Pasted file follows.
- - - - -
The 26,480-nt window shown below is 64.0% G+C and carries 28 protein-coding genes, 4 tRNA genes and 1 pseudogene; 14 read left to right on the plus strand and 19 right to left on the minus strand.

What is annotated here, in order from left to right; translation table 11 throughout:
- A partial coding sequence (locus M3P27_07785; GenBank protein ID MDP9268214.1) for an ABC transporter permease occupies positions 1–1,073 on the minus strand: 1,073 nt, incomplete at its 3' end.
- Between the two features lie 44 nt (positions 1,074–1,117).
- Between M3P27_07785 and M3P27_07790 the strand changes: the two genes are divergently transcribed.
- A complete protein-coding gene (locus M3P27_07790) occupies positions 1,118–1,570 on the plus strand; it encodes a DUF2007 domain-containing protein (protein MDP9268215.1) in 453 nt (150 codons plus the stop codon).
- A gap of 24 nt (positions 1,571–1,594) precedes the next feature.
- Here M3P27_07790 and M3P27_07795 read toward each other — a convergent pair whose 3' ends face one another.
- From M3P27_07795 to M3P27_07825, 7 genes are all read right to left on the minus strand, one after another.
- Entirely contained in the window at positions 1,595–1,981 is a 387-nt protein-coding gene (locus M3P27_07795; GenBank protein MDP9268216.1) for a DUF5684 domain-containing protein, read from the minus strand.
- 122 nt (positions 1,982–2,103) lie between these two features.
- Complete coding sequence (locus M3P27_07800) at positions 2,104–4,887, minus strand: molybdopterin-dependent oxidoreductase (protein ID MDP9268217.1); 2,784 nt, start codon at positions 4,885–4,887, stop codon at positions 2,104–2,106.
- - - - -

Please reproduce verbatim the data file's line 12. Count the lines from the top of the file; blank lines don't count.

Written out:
- Complete coding sequence (locus M3P27_07800) at positions 2,104–4,887, minus strand: molybdopterin-dependent oxidoreductase (protein ID MDP9268217.1); 2,784 nt, start codon at positions 4,885–4,887, stop codon at positions 2,104–2,106.